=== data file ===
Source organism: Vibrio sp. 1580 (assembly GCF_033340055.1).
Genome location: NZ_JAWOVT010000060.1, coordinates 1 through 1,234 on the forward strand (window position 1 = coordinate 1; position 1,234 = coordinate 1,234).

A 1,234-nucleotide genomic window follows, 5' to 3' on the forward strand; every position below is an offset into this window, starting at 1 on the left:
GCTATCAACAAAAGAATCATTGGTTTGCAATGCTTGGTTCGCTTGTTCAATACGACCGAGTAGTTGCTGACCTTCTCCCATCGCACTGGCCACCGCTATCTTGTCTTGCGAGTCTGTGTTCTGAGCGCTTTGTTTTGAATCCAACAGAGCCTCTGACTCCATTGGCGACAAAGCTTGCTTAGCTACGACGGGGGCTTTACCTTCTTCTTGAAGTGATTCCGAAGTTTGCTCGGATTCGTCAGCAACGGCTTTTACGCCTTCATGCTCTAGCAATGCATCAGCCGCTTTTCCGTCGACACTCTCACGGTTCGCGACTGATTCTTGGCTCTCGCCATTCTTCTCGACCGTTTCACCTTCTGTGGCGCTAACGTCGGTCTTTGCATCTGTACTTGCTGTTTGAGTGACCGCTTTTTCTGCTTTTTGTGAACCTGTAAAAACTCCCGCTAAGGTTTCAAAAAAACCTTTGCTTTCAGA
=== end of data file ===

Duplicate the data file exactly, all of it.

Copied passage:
Source organism: Vibrio sp. 1580 (assembly GCF_033340055.1).
Genome location: NZ_JAWOVT010000060.1, coordinates 1 through 1,234 on the forward strand (window position 1 = coordinate 1; position 1,234 = coordinate 1,234).

A 1,234-nucleotide genomic window follows, 5' to 3' on the forward strand; every position below is an offset into this window, starting at 1 on the left:
GCTATCAACAAAAGAATCATTGGTTTGCAATGCTTGGTTCGCTTGTTCAATACGACCGAGTAGTTGCTGACCTTCTCCCATCGCACTGGCCACCGCTATCTTGTCTTGCGAGTCTGTGTTCTGAGCGCTTTGTTTTGAATCCAACAGAGCCTCTGACTCCATTGGCGACAAAGCTTGCTTAGCTACGACGGGGGCTTTACCTTCTTCTTGAAGTGATTCCGAAGTTTGCTCGGATTCGTCAGCAACGGCTTTTACGCCTTCATGCTCTAGCAATGCATCAGCCGCTTTTCCGTCGACACTCTCACGGTTCGCGACTGATTCTTGGCTCTCGCCATTCTTCTCGACCGTTTCACCTTCTGTGGCGCTAACGTCGGTCTTTGCATCTGTACTTGCTGTTTGAGTGACCGCTTTTTCTGCTTTTTGTGAACCTGTAAAAACTCCCGCTAAGGTTTCAAAAAAACCTTTGCTTTCAGA